Name: Thomas (‘Ted’) Edwin Snowden
Rank: Lance Corporal
Service No: 15143
Date of Death: 27/05/1918
Regiment/Service: Yorkshire Regiment, 5th Bn.
Commemorated: Grave Reference: I. I. 18. Cemetery: Hangard Communal Cemetery Extension
Additional CWGC Information: son of Edwin Snowden, of 63 Dean Rd, Scarborough.
For some reason, Ted’s name was not recorded on Scarborough’s Oliver’s Mount War Memorial until 2010, though his service and sacrifice had been noted elsewhere.
According to research carried out by Paul Allen, Ted Snowden was born at 18 Sandringham Street in Scarborough on 16 December 1896, the only son of hay and straw dealer Edwin Snowden and wife Hannah, formerly Hepworth.
He was baptised in the town’s Jubilee Methodist Chapel on 3 February 1897 and his name had been included on a “roll of honour” that had been displayed in the foyer of that building until its demise in 1970 when it was demolished to make way for a building that today is Scarborough’s Job Centre.
The whereabouts of that memorial to the men of the church who lost their lives during the Great War is not known.
An apprentice electrician and living in Seamer when war broke out, Ted enlisted into the army at Scarborough soon after the German naval bombardment of the town in December 1914. Joining the Yorkshire Regiment, he initially served with the 10th Battalion and received his “baptism of fire” during the Battle of Loos in September 1915. Fortunate not to be among more than 300 casualties suffered by the Battalion at Loos, Ted went on to serve with this unit throughout the Somme offensive of 1916 and the Third Battle of Ypres and Arras Offensive of 1917.
By the end of 1917, the battle-worn 10th Battalion was stationed in France at Moislains but, at the start of February the following year, the unit was disbanded in an army reorganisation. Its officers and men were posted to other units of the Yorkshire Regiment, with Ted joining the 5th Battalion. After two years of service on the Western Front, he returned to Seamer on 14 March 1918 to enjoy some leave, but was recalled back to France soon after, probably due to the beginning of the German Spring Offensives. A postcard to his family back home, telling them that he had arrived safely, was the last they would hear from him. Relatives were told Ted had been killed in action on 25 May 1918 and although that is the date recorded by the Commonwealth War Graves Commission, Mr Allen says the evidence suggests he was probably killed before this date, perhaps soon after rejoining the regiment on the Somme, not long after the start of the German Spring Offensive.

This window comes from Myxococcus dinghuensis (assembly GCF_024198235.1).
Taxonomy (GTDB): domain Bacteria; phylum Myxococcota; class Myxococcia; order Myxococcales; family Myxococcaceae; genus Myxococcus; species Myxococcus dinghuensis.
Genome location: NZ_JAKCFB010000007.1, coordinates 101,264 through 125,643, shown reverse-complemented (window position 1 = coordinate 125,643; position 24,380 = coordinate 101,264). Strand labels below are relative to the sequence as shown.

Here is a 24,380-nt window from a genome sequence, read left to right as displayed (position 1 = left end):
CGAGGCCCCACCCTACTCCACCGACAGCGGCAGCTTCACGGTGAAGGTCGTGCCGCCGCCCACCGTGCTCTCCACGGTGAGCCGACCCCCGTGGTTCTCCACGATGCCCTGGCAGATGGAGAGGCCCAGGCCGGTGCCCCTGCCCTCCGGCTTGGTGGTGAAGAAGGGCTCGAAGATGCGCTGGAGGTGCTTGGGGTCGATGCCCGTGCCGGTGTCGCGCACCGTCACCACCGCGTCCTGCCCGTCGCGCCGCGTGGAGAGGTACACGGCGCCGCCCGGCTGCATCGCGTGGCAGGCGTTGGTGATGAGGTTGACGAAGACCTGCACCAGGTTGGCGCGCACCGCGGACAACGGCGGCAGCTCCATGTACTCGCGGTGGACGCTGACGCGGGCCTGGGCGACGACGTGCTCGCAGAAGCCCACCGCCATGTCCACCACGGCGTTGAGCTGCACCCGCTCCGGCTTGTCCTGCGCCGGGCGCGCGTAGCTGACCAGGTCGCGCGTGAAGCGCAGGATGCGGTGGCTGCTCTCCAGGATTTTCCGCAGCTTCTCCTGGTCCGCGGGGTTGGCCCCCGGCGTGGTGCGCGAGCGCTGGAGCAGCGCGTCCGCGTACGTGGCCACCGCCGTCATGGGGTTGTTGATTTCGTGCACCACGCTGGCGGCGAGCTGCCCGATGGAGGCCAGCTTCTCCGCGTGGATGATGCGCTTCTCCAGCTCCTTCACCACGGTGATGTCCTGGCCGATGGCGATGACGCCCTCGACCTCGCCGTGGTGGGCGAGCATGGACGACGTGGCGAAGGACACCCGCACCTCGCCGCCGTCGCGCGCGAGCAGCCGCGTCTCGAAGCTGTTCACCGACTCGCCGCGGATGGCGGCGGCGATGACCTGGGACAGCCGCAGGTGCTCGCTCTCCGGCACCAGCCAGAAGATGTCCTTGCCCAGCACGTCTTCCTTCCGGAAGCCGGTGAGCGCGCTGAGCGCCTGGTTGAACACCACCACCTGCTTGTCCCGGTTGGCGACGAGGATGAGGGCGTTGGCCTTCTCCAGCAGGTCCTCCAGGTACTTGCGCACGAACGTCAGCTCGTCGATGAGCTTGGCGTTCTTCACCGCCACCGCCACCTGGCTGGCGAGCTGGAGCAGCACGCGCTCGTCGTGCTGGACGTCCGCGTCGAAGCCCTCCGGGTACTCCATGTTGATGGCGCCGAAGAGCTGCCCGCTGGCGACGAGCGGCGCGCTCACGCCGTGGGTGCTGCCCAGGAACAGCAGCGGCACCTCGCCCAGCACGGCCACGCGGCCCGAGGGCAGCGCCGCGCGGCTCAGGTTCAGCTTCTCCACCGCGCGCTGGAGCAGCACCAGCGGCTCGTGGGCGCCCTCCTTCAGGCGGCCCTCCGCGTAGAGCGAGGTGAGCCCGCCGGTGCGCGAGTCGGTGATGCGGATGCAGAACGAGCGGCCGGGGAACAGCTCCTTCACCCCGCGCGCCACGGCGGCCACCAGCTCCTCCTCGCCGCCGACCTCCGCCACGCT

The remains of Ted Snowden can be found in Section 1, Row I, Grave 18 in Hangard Communal Cemetery, which is around five kilometres south of Viller-Bretonneux.
Although the Jubilee Methodist Chapel roll of honour has long since gone, Ted’s name has been included on a brass plate roll of honour that to this day can be found in Seamer’s St Martin’s Church.
Mr Allen said: “Writing [my] book has been an incredibly humbling experience and it’s a privilege to be able to share these many stories of courage and bravery. I also feel incredibly proud that my research has led to the inclusion of Lance Corporal Snowden’s name on Scarborough’s main war memorial.”
Ted Snowden’s nephew, John Snowden, a retired electrician from Mansfield said: “I am very pleased to have my uncle’s name included on the Scarborough war memorial. Ted was my dad’s hero and was never forgotten within the family. Aged just 21 when he died, his place on the war memorial is justly deserved and I am very grateful to Mr Allen for his help in ensuring that my uncle’s name will be seen by generations to come.”
John Anderson from the Scarborough branch of the Royal British Legion said: “It is fitting that Lance Corporal Snowden’s name could be added to the Oliver’s Mount monument in time for Remembrance Sunday. He will be in our thoughts and prayers, along with the many hundreds of servicemen and women from Scarborough who have served their country proud.”
Image and additional information sourced from: http://www.thescarboroughnews.co.uk/news/forgotten-hero-is-finally-honoured-1-2754879